If getting active, eating well and staying healthy were easy, everyone would do it… but not everyone does…
For me, having a regular fitness routine is natural, but if you’re struggling for making time for what’s important to you (i.e. your health) keep reading. Being active doesn’t mean killing yourself in the gym 6 days a week; fitness is also a regular walk, swim, yoga or pilates routine. If you’re just getting started with fitness, don’t make “gym freaks” your idol; at the other extreme, some of these people you see in the gym everyday have an addiction with being fit, we don’t want that either. Balance is the key.
The first thing that stands out in a discussion with someone who can’t come round to establishing a fitness routine is that they have “a problem” that always gets in the way (this can be stress, a busy job, young children and a working spouse, a crazy boss, chaotic schedule at work with no control over it and much more). Yes, this is a real challenge, but also the excuse for not committing time to your health. What I want to say is that whereas this is a barrier that you need to break down in order to be able to get active, there are people with similar challenges who do make it when it comes to keeping the date with their “fitness hours” during the workweek. There you go, I nailed this right right from the start.
Alright, so how can you break your mental barriers and move your body more often? Here are my tips:
1. Schedule your workout time into your calendar for the week. A good day to do this is Sunday, but it can be any other time of the week if it suits you. Make sure you do this, especially in the beginning, as it removes a lot of excuses. Remember: barriers to workout are mostly excuses. Attack them in advance!
2. Begin where you are, not where you’d like to be. The best way to not motivate yourself to workout is to think that you can go from zero to 5 times a week. Aim for two or three days a week for about 30 minutes and you will see that, once you stick to it, you will want more! Make your workouts regular and plan for at least once during your workweek. Weekends don’t count. If you want to fit in an activity during the weekend, this counts as a bonus and your body will thank you for it.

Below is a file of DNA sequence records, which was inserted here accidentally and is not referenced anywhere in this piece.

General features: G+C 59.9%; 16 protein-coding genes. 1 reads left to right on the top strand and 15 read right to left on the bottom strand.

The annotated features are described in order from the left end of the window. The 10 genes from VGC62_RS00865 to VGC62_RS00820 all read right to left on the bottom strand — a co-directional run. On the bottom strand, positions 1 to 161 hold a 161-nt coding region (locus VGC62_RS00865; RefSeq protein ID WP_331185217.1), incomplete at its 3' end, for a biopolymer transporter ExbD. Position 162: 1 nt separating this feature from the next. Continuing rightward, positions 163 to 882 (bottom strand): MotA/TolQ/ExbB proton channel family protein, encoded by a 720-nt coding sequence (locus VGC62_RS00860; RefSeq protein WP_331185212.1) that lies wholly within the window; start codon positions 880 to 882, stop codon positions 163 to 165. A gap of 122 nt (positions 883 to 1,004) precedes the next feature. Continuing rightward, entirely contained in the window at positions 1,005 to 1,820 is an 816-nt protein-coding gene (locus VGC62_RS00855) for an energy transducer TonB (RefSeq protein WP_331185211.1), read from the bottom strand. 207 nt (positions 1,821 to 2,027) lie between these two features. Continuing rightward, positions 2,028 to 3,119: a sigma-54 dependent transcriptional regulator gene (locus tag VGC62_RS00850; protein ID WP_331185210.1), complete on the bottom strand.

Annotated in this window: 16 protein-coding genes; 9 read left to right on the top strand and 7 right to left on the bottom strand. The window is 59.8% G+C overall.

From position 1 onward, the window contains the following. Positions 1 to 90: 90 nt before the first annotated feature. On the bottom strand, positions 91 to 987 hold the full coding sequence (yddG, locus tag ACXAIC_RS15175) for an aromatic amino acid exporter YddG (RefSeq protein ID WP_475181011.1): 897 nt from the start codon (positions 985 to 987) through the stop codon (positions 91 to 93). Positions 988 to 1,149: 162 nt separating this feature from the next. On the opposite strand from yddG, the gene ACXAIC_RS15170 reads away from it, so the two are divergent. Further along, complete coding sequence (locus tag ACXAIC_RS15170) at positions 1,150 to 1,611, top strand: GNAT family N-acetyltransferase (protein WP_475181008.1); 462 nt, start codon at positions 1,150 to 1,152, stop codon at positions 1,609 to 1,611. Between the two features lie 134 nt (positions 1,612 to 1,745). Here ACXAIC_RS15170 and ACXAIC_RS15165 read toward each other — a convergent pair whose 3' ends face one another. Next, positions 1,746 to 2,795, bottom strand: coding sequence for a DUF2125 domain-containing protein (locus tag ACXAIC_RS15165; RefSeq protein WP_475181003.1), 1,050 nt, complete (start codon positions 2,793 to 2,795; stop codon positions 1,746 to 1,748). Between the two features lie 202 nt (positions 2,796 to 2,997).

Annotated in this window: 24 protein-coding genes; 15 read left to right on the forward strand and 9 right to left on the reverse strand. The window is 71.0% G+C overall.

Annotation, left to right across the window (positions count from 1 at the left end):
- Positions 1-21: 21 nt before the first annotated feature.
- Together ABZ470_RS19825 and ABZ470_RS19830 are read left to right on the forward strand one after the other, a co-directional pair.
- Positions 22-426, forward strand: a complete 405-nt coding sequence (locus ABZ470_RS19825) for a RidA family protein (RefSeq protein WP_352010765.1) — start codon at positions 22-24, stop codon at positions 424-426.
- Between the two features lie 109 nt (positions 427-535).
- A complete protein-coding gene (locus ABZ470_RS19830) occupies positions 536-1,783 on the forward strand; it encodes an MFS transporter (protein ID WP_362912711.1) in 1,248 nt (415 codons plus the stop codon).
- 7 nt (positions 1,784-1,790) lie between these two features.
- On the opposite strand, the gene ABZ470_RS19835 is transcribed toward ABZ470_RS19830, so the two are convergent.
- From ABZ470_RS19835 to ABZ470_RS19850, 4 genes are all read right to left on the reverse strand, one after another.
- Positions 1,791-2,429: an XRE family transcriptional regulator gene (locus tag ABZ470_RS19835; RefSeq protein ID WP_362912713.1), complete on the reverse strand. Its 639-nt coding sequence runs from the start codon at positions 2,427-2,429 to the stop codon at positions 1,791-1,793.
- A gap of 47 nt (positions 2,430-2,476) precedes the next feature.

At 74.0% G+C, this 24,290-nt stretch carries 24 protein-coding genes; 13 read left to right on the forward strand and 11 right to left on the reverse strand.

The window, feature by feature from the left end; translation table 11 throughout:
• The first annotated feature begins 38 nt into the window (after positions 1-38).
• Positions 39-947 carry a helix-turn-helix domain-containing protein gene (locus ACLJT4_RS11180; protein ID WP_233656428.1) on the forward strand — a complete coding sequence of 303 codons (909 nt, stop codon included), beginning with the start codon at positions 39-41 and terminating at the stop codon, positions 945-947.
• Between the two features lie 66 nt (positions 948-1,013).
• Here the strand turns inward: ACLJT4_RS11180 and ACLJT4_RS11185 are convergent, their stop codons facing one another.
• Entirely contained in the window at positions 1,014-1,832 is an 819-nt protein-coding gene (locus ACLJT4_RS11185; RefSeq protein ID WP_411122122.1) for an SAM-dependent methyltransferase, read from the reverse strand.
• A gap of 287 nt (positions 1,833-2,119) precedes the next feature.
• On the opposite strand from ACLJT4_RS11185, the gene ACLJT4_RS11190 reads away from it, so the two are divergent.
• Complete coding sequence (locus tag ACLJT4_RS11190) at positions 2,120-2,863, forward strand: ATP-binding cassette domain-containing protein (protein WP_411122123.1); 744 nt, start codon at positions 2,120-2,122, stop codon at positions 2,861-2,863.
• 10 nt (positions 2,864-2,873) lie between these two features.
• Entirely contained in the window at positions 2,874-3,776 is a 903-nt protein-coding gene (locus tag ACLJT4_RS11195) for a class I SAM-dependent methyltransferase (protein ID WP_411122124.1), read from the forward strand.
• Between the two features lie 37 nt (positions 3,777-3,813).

3. Become a morning person. In other words, exercise before you go to work in the morning. This helps you be consistent with your workout schedule, as it ensures that you don’t let other stuff interfere with your workout routine, e.g. being late from work, feeling overloaded with other errands that need to be done etc. If you need to to take care of your kids in the morning because your spouse leaves the house earlier than you do, aim to fit your workout right after you get out of work and before getting back into “family mode”.
4. Exercise with friends or find a workout buddy. No need to say much here You can get out of a date with yourself but not with someone else! At least it won’t be that easy!
5. Think positive. There might be days when it’s hard to prioritize your workout and put yourself first. If you don’t make it to your session, don’t punish yourself with criticism of “I am lazy”, “I will never make this” and so on. Truth is, to say that people don’t exercise because they are lazy is actually backwards. What happens is that people are “lazy” because they don’t exercise! The key is to find some routine “holes to fit your fitness” that work for you, drag yourself to your session – which will get you the initial results and the energy you need to build regular exercise into your habits. This brings us to tip nr. 6.
6. No matter your initial struggle, keep your eyes on the big picture. Working out releases endorphins (the happy hormone) that help you feel good. Although it’s hard to remember at first, keep this in mind when you need to choose between working out or running an errand. Especially if you exercise in the morning, you will notice after a while that you are starting your day in a better mood! Plus, exercise helps improve your performance at work and overall makes you feel energetic to live your life.
Exercise is a cure for many conditions and it’s effective not only as a treatment, but also as prevention for disease. The main thing I want you to take home with this article is that motivating yourself into a regular exerciser is a process. While hearing what worked for others can help you figure out things to try, it’s almost never going to be exactly what works for you. Do your best to support yourself, believe in yourself and stick with it. I promise you’ll end up finding exercise enjoyable sooner than you expect!
You are much more determined than you think you are!